Add settings form

This will open up the Settings menu in the Design view, which shows the gray box where your settings will appear. In the Solution Explorer, if you dive down into ResetChanceSettings.cs until you get to ResetChanceSettings(), double-clicking that function name will open up ResetChanceSettings.cs in a code view, which will allow us to update the component logic later.

For this tutorial, we're going to keep the settings menu very simple. (In my final component, I added a bunch of extra settings for changing text and background colors, which I stole from the Sum of Best component.) Our settings menu will only offer two options:

  • Display the component across two rows instead of one
  • Control the number of decimal points shown on the reset chance percentage

Overall layout

Go to the ResetChanceSettings.cs [Design] tab, which is the WYSIWYG editor for our settings menu. First, we're going to change the menu layout so it will automatically grow to fit the controls inside it. Take a look at the Properties window in the bottom-right corner. Scroll down to where it says Layout, and set AutoSize to True.

AutoSize properties

While we're in the Properties window, we'll take care of something else that's very important. Click on the lightning bolt near the top to switch from the Properties tab to the Events tab, which is where we can assign functions to certain actions. Scroll down to Load, which is under Behavior, and double-click the empty space to the right. This will automatically create a function named ResetChanceSettings_Load in our code file, which we are going to use later to perform some initialization.

ResetChanceSettings events

You may be asking "can't I just write my own ResetChanceSettings_Load function in the settings file?" The answer is no. Creating this function through the Events menu will connect the ResetChanceSettings_Load function to the actual act of loading the settings. If you write the function yourself, it will never actually get called.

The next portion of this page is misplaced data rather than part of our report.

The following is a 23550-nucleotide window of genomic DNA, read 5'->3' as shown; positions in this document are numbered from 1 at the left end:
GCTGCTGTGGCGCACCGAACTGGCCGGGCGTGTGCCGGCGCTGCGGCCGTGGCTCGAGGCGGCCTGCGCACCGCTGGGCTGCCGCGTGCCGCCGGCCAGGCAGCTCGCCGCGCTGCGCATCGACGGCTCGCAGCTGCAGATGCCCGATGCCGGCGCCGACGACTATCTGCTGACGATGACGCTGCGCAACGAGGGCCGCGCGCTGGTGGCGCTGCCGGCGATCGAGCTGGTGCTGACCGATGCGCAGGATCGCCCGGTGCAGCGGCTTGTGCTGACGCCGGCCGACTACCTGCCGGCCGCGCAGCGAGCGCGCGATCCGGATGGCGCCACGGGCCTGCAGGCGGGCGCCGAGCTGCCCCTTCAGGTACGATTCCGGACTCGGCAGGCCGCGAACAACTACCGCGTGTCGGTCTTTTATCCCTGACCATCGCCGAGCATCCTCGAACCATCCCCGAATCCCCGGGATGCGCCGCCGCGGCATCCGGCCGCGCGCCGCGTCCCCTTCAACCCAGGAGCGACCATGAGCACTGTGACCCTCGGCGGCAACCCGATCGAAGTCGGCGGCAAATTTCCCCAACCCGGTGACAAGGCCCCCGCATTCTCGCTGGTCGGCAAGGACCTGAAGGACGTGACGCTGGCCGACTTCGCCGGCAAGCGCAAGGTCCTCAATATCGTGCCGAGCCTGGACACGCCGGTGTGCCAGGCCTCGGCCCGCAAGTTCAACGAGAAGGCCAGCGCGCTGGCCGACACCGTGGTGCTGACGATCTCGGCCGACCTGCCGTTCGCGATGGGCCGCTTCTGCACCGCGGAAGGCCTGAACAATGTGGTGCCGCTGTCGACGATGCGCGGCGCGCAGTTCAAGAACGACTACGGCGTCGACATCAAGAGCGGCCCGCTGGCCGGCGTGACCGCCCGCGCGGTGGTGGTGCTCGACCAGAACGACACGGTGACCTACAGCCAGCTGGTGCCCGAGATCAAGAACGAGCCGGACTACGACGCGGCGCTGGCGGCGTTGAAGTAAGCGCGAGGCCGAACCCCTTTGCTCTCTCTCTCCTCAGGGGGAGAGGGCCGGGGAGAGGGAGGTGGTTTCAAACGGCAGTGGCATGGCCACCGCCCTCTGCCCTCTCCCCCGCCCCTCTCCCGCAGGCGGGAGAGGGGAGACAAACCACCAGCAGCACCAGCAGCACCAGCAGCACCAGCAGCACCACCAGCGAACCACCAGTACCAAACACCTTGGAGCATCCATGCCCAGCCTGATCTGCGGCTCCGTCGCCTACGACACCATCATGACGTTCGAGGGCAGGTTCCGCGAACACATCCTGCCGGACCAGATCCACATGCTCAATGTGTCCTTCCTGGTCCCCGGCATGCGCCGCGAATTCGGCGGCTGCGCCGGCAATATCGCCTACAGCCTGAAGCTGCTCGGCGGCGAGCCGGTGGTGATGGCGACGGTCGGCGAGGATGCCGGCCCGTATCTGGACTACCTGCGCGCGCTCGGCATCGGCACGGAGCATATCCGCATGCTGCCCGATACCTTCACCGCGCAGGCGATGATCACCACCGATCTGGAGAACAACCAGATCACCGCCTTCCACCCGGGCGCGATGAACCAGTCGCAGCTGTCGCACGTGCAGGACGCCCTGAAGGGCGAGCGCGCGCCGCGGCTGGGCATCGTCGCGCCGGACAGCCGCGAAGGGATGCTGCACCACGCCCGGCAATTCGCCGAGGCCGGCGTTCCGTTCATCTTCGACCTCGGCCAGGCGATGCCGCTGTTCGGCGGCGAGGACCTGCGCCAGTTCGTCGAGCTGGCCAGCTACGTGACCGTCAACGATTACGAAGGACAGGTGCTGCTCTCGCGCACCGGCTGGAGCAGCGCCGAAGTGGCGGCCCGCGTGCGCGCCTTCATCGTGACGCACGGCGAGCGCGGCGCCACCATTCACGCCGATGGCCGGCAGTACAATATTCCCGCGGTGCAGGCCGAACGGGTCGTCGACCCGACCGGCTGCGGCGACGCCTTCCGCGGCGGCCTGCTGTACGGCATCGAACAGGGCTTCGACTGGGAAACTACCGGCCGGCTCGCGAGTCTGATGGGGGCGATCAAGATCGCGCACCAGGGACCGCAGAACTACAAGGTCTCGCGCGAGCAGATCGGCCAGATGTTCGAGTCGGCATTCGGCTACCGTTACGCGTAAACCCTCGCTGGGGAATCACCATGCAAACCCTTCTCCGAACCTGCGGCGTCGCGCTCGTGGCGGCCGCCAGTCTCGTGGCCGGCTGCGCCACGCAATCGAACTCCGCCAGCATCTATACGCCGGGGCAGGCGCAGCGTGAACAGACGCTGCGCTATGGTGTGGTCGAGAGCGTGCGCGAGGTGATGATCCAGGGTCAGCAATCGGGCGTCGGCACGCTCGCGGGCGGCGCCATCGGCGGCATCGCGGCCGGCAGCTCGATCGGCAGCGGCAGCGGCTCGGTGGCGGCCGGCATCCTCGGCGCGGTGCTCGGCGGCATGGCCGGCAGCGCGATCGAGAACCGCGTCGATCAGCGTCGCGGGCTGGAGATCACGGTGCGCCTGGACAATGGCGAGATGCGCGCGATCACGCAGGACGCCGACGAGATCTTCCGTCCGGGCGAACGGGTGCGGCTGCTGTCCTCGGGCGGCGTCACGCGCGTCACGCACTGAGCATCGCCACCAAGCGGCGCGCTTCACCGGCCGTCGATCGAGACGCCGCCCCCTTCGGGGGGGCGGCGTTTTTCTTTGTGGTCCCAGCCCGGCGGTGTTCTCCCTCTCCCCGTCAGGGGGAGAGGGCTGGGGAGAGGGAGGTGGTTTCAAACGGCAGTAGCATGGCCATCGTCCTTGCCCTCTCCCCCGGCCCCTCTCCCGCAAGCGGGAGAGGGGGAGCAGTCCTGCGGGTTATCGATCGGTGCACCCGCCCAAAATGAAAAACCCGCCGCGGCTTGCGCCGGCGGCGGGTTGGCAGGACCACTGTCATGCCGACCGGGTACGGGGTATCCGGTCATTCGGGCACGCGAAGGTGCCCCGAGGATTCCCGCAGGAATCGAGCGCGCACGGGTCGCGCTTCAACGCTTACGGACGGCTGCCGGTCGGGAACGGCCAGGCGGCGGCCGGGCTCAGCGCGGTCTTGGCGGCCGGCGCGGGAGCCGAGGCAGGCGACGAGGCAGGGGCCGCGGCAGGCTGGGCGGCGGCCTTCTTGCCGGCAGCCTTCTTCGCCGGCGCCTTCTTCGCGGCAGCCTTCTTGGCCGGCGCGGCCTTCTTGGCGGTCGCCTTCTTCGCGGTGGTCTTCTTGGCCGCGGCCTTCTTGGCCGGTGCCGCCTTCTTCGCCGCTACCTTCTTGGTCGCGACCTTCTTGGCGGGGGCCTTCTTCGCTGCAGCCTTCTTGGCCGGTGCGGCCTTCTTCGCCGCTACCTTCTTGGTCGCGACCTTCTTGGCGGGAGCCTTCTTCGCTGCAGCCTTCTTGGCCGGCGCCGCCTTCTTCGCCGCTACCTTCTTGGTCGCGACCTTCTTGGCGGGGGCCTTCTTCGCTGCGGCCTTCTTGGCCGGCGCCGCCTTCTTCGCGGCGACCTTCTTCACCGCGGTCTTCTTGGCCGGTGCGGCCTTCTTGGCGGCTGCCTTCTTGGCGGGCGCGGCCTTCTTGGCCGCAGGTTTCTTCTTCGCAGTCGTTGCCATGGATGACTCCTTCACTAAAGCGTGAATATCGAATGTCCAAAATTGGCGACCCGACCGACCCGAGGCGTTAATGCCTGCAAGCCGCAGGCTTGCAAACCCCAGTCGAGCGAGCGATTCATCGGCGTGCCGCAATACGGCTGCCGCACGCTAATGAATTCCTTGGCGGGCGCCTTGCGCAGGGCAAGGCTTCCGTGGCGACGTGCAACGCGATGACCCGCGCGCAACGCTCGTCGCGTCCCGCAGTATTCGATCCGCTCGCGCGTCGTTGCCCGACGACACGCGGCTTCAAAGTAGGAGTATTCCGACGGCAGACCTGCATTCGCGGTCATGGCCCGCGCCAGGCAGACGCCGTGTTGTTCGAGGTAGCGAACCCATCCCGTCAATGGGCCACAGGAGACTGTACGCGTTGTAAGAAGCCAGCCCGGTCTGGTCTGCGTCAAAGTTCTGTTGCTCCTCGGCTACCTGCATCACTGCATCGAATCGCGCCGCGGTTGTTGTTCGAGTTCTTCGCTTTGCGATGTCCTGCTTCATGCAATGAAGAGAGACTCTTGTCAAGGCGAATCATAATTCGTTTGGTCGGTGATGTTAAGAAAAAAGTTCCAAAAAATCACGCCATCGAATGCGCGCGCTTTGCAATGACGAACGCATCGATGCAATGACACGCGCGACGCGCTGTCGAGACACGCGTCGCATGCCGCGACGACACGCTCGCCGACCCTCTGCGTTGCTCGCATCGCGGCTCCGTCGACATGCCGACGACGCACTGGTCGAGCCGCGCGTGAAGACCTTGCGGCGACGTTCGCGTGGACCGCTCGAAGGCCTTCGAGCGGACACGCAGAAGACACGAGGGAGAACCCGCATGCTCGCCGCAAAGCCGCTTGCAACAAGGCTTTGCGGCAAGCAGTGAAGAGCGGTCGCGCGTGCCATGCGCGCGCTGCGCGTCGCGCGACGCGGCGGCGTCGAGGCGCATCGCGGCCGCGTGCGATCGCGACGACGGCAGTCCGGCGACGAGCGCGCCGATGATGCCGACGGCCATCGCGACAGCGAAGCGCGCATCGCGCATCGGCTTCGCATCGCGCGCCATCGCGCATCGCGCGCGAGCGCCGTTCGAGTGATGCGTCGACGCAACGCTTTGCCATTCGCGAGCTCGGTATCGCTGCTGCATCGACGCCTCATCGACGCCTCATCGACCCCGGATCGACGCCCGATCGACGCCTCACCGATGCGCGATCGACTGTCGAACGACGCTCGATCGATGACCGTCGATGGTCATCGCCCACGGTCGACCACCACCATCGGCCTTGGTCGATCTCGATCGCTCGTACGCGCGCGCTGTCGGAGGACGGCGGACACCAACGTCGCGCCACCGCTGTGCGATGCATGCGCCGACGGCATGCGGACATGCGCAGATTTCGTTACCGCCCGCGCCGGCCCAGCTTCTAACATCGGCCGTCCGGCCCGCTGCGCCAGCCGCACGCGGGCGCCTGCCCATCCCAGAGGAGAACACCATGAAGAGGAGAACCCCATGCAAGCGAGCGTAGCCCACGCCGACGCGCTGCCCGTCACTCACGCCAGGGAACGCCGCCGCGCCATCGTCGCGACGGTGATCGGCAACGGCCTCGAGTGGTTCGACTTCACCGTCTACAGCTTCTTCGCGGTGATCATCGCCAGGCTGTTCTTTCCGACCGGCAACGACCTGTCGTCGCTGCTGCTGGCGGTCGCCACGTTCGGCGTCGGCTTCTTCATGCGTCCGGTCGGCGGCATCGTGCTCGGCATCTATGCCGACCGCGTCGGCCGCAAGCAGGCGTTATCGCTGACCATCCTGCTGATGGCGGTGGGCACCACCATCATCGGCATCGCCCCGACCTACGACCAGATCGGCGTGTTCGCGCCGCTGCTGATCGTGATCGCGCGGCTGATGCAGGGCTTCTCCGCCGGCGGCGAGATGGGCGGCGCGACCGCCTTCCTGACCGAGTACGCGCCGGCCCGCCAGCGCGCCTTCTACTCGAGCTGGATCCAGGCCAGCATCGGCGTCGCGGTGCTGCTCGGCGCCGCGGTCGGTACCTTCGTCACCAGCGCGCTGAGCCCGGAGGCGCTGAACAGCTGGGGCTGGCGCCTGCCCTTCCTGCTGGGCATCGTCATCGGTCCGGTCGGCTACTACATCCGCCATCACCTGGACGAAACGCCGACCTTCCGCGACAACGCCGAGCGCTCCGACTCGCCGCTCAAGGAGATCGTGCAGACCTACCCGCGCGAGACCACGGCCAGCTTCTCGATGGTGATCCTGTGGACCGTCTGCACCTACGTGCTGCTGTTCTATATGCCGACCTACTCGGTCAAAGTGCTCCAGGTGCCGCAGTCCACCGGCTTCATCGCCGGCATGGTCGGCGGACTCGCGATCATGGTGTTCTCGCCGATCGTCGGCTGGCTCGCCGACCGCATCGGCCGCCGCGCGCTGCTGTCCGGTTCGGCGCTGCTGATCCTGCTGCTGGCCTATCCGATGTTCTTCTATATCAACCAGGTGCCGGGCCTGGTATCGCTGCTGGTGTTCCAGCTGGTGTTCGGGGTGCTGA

Next, we need to add some visual components onto our settings menu. Go back to the [Design] view. On the far left of the screen, click on the Toolbox to view all the visual components you can add. The first thing we need is a TableLayoutPanel, which is used to organize elements into table layouts. We're going to use one top-level one to organize the entire settings menu. In the Toolbox, you can search for a TableLayoutPanel and then double-click to automatically add it.

You should see a 2x2 box appear on your settings menu; this is the TableLayoutPanel you just added. Click on it to select it. This will change the Properties window so that it now displays the properties of the TableLayoutPanel instead of the overall settings menu. We're going to do three things here:

  1. Scroll down to Design and change the (Name) to topLevelLayoutPanel. (This will do nothing, but it's good to give each of your elements a descriptive name, so you remember what they're for. You can give it a different name if you want.)
  2. Scroll down to Layout and change AutoSize to True.